The plaintiffs have the support of a number of key groups like news organizations, retired judges, civil rights groups, and even former Sen. Joseph Lieberman, who sponsored the E-Government Act of 2002, the law in question in the suit. Many of these groups have filed amicus briefs in support of rolling back the fees.
While the goal of the lawsuit is relatively modest — free access to electronic records that are already public — many of the groups supporting the plaintiffs see First Amendment issues at play.
“Whether an individual is able to access these critical documents will often turn on their financial circumstances,” Lieberman wrote in a supporting brief. “That is at odds with the principle that all Americans should have equal access to the courts and to the documents that are essential to understanding the operation of our government.”
The case hinges on a single phrase in the E-Government Act authorizing the judicial system to charge fees, but “only to the extent necessary” to provide “access to information available through automatic data processing equipment.”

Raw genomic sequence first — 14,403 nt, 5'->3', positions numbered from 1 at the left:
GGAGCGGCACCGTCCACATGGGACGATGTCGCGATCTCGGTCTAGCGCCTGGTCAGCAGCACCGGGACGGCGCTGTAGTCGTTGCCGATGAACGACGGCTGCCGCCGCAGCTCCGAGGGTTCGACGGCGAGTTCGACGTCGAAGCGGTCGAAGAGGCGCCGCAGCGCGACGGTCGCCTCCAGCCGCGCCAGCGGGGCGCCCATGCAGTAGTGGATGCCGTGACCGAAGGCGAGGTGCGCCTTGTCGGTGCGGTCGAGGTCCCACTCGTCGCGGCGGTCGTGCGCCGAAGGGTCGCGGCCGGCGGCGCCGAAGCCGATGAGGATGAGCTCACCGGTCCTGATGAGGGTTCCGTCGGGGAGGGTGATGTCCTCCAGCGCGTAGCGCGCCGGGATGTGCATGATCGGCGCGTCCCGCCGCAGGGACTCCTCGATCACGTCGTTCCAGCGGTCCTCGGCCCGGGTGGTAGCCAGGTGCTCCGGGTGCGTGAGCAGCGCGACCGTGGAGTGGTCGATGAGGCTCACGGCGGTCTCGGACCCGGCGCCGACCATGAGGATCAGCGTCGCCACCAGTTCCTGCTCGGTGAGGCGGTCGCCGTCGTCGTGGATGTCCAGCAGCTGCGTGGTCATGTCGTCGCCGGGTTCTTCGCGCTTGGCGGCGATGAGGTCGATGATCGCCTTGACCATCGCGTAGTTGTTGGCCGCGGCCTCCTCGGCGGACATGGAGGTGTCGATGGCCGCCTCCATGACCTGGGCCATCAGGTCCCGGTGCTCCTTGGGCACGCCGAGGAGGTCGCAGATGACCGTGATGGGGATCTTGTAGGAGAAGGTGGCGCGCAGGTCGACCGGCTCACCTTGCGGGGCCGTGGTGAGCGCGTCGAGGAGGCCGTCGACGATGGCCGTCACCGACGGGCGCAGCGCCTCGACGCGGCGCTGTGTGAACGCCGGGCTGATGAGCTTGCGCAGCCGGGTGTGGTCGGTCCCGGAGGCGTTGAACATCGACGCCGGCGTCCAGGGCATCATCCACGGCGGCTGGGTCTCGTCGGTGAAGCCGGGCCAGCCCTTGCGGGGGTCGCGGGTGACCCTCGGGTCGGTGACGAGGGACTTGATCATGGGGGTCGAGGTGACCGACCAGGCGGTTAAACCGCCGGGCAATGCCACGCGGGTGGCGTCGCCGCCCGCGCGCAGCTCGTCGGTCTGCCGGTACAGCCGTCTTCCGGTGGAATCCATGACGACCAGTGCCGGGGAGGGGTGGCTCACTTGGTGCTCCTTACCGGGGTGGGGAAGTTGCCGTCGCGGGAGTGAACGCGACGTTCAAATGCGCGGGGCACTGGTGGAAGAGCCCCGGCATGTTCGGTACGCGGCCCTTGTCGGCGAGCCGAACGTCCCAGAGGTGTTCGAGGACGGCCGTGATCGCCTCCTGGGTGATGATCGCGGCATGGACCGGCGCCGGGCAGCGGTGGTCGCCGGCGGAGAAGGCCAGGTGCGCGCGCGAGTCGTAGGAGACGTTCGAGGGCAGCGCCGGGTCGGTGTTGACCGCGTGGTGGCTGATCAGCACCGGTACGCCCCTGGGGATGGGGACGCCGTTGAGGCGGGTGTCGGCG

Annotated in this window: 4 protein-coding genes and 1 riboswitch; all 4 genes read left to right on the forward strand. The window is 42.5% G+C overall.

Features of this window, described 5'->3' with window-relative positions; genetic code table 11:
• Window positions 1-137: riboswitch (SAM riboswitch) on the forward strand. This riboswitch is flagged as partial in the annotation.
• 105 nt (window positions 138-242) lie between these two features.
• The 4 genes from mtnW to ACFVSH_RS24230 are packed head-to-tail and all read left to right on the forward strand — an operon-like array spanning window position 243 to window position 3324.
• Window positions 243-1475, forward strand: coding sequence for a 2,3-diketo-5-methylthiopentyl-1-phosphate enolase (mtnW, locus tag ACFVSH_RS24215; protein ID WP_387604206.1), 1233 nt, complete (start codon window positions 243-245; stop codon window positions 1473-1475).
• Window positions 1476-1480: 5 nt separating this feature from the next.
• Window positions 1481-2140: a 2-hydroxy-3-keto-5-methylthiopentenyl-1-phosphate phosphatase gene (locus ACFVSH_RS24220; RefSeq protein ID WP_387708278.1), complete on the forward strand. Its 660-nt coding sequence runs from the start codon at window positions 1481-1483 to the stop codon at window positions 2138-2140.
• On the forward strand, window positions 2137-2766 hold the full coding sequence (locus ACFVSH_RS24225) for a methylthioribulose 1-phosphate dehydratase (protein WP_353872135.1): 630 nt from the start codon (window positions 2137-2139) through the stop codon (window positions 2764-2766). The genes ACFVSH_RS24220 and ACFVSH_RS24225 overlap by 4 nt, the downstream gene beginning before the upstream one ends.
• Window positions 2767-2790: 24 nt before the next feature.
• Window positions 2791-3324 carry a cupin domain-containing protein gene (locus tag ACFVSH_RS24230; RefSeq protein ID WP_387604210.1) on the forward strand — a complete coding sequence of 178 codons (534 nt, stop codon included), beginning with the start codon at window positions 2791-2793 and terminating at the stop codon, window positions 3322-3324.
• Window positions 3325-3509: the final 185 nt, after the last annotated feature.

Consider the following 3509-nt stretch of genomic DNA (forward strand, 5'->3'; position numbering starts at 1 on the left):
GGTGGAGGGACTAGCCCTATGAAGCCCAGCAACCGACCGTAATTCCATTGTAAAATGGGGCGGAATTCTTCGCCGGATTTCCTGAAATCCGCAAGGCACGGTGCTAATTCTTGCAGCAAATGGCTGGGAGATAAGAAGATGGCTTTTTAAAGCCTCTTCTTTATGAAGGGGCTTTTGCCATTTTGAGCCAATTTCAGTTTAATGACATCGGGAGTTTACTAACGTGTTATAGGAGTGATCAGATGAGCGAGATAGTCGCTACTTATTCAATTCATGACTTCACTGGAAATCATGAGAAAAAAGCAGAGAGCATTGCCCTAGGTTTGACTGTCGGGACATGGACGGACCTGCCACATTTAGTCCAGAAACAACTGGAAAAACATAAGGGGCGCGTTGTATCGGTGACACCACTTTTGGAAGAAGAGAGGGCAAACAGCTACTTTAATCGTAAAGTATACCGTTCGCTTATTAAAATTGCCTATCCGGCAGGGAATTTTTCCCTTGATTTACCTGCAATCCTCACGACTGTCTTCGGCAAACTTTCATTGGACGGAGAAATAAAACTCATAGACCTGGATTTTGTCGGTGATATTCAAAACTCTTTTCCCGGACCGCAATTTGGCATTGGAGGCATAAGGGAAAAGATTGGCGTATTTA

In its defense, the judicial system argues it has the legal right to charge per-page fees and to spend the money on programs and projects as it sees fit. In its brief it said those who wanted free access to court filings could visit the courthouse.
The United States Supreme Court has set a strong precedent for providing electronic filings at no cost. In 2017 the court created its own electronic filing system giving the public free online access to virtually all documents filed with the court. This is essentially the model that the plaintiffs would like to see implemented across the federal judiciary.
To be fair to PACER, all judicial opinions are free, individuals are charged nothing when their fees are less than $15 in a quarterly billing cycle, and it does give courts some discretion to waive fees — with significant exceptions.